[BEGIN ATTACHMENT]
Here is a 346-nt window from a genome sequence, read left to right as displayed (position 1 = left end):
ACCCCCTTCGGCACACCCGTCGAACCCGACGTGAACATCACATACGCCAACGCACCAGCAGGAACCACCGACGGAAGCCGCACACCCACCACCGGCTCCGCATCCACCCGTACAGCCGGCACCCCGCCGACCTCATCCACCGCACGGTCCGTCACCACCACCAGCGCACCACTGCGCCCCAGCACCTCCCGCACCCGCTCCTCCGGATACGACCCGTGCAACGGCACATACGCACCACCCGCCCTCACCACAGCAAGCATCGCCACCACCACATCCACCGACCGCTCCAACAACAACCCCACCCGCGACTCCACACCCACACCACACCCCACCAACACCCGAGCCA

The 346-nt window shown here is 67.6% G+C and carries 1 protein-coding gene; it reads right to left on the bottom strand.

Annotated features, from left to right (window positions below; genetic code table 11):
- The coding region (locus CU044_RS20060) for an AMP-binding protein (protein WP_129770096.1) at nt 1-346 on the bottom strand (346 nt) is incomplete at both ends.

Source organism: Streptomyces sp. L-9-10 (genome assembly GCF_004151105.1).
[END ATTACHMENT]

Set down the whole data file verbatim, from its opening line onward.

Here is a 346-nt window from a genome sequence, read left to right as displayed (position 1 = left end):
ACCCCCTTCGGCACACCCGTCGAACCCGACGTGAACATCACATACGCCAACGCACCAGCAGGAACCACCGACGGAAGCCGCACACCCACCACCGGCTCCGCATCCACCCGTACAGCCGGCACCCCGCCGACCTCATCCACCGCACGGTCCGTCACCACCACCAGCGCACCACTGCGCCCCAGCACCTCCCGCACCCGCTCCTCCGGATACGACCCGTGCAACGGCACATACGCACCACCCGCCCTCACCACAGCAAGCATCGCCACCACCACATCCACCGACCGCTCCAACAACAACCCCACCCGCGACTCCACACCCACACCACACCCCACCAACACCCGAGCCA

The 346-nt window shown here is 67.6% G+C and carries 1 protein-coding gene; it reads right to left on the bottom strand.

Annotated features, from left to right (window positions below; genetic code table 11):
- The coding region (locus CU044_RS20060) for an AMP-binding protein (protein WP_129770096.1) at nt 1-346 on the bottom strand (346 nt) is incomplete at both ends.

Source organism: Streptomyces sp. L-9-10 (genome assembly GCF_004151105.1).